By ELIZABETH FERGUSON
Capital News Service
LANSING — In 1994, Pam Jackovich of Marquette turned to volunteering to add meaning to her life after the death of her husband, a Vietnam War veteran.
Jackovich visited the D.J. Jacobetti State Veterans Home in Marquette and immediately enjoyed the conversations she had with veterans there.
“I started visiting with the residents and I really started learning more about history,” Jackovich said.
In April, Jackovich was honored for volunteering more than 9,000 service hours at the home in the last 20 years — an average of seven hours a week.
Volunteers who socialize with veterans and run home activities are considered necessary for state veteran homes in Marquette and Grand Rapids, according to Jim Dunn, the Michigan Veterans Affairs Agency deputy director, who oversees both homes.
“We are extremely grateful. Without these volunteers the quality of care wouldn’t be as high as it is. We need volunteers to accomplish every single thing we do,” Dunn said.
James Tracy, a four-year resident of the Marquette veterans home who served in the Army from 1968 to 1971, said volunteers who are veterans or related to veterans, like Jackovich, often understand his needs better and are able to fulfill those needs.
“They’re great for morale. They keep us mingling with the other members,” Tracy said.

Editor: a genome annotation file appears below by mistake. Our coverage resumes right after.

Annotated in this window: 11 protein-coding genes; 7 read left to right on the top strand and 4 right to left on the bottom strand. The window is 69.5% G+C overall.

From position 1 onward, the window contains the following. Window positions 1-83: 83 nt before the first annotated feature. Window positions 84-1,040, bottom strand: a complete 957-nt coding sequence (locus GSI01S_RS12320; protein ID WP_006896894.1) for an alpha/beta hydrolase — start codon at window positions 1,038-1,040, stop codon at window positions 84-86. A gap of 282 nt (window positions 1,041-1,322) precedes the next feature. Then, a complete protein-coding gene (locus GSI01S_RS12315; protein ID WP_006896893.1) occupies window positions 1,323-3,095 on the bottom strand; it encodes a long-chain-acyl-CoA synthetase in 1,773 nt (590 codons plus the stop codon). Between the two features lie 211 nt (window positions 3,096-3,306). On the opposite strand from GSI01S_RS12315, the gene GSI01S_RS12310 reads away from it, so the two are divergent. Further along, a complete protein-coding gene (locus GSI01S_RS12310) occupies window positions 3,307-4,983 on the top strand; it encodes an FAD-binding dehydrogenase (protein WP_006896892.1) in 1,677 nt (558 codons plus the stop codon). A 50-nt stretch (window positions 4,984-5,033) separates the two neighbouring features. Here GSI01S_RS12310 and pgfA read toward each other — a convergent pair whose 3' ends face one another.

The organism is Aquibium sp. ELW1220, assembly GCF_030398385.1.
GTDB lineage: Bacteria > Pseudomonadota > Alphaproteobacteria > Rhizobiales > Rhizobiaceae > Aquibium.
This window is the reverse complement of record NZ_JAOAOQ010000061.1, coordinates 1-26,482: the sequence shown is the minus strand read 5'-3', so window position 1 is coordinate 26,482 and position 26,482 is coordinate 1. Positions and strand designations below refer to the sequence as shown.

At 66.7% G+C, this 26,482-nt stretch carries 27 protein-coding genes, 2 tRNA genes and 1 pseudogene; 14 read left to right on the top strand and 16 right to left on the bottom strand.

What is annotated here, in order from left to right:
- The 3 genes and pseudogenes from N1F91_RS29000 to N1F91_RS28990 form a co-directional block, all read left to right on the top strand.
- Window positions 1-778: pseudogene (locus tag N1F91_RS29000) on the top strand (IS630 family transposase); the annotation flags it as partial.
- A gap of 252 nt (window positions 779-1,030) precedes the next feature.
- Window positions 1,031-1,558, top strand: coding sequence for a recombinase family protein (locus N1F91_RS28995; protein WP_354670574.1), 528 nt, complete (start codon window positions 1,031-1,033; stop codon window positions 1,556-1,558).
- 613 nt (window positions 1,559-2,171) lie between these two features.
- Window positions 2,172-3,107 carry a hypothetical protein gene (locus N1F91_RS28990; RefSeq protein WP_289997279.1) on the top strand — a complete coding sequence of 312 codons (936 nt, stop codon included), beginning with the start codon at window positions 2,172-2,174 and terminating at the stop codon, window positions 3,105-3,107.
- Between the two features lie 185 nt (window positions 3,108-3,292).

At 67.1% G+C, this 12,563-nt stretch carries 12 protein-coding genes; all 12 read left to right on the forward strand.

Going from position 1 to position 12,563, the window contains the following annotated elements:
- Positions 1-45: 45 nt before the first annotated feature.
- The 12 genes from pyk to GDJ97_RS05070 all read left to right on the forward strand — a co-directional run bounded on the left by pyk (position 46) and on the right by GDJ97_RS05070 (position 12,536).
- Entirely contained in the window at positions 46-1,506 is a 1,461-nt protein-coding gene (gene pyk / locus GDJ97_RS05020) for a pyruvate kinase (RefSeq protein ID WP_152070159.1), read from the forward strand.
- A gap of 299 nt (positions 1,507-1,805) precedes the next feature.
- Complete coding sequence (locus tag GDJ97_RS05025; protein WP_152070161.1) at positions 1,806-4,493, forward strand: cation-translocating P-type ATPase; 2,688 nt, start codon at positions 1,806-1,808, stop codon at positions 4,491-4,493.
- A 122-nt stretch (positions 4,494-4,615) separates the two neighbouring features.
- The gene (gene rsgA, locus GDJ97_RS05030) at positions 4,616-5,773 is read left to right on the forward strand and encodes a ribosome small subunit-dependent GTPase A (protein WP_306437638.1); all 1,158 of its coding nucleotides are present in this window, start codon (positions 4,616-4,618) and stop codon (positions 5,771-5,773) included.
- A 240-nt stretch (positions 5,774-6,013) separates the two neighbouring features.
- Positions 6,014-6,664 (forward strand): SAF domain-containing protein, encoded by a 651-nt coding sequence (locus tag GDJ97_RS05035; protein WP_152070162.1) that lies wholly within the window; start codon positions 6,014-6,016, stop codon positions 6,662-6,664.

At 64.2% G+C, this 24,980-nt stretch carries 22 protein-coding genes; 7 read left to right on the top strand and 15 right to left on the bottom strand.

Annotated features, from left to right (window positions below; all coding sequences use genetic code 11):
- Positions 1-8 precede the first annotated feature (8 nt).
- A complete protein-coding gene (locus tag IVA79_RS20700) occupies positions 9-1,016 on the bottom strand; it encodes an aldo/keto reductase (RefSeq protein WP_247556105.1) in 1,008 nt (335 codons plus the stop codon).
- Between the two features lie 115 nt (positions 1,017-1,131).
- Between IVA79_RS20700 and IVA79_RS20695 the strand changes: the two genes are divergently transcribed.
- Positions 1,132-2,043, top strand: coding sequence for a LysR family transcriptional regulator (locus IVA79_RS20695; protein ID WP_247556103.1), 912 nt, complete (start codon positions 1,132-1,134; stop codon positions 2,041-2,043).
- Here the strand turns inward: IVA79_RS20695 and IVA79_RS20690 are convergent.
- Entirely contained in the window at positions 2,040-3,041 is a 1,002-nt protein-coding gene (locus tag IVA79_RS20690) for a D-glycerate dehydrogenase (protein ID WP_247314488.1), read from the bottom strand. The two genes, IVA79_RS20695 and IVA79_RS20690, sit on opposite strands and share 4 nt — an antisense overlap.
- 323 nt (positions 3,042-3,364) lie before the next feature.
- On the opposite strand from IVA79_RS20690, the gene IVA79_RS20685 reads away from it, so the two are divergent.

The Marquette home relies on over 1,200 service hours a year from 200 volunteers like Jackovich, who help the home give veterans the high quality of life they deserve, said Brad Slagle, the D.J. Jacobetti Veterans Home administrator.
Slagle said his limited staff is focused on providing medical care, so the time volunteers have to talk with and listen to residents is an important service that helps veterans feel included in the community and less lonely.
Many veterans, especially those with issues such as post-traumatic stress disorder, benefit from talking with volunteers about their war experiences, Dunn said.
Volunteers plan holiday parties, read to veterans, and assist veterans on outings to events like Northern Michigan University’s hockey games, Dunn said.
“A lot of these activities would be impossible or very difficult to do if we didn’t have the volunteers to help out,” Dunn said.
The Marquette Veterans Home provides about 200 veteran residents with onsite medical, social work, and nursing care. Veterans –no matter what age or level of care needed — are eligible to live in the home if they have completed their active duty assignment, according to Slagle.
If veterans have a severe disability related to their service, they can stay at the home for free, and there are only a few medical conditions the home isn’t equipped for. For example, the home cannot provide chemotherapy, Slagle said.
The total budget to run both homes is $65 million and is funded by the state’s general fund, federal dollars, and payments from residents who can afford it, according to Dunn.
Both state veterans homes in Marquette and Grand Rapids have a “No member left alone” program, to make sure residents have company in their last days. Volunteers take shifts around-the-clock to sit with the veteran, read, play music, and offer them comfort.
“Someone is there holding their hand, or whatever needs to be done, to provide a human presence with them at all times,” Slagle said, adding that the Marquette home’s limited staff wouldn’t be able to provide programs like this on their own.
Slagle said that while volunteers are aiding veterans, they are also learning from these national heroes.
“It really fufills their need to do something for veterans that have done so much for the country,” Slagle said.
Volunteer opportunities at each state veterans home are listed at
By ELIZABETH FERGUSON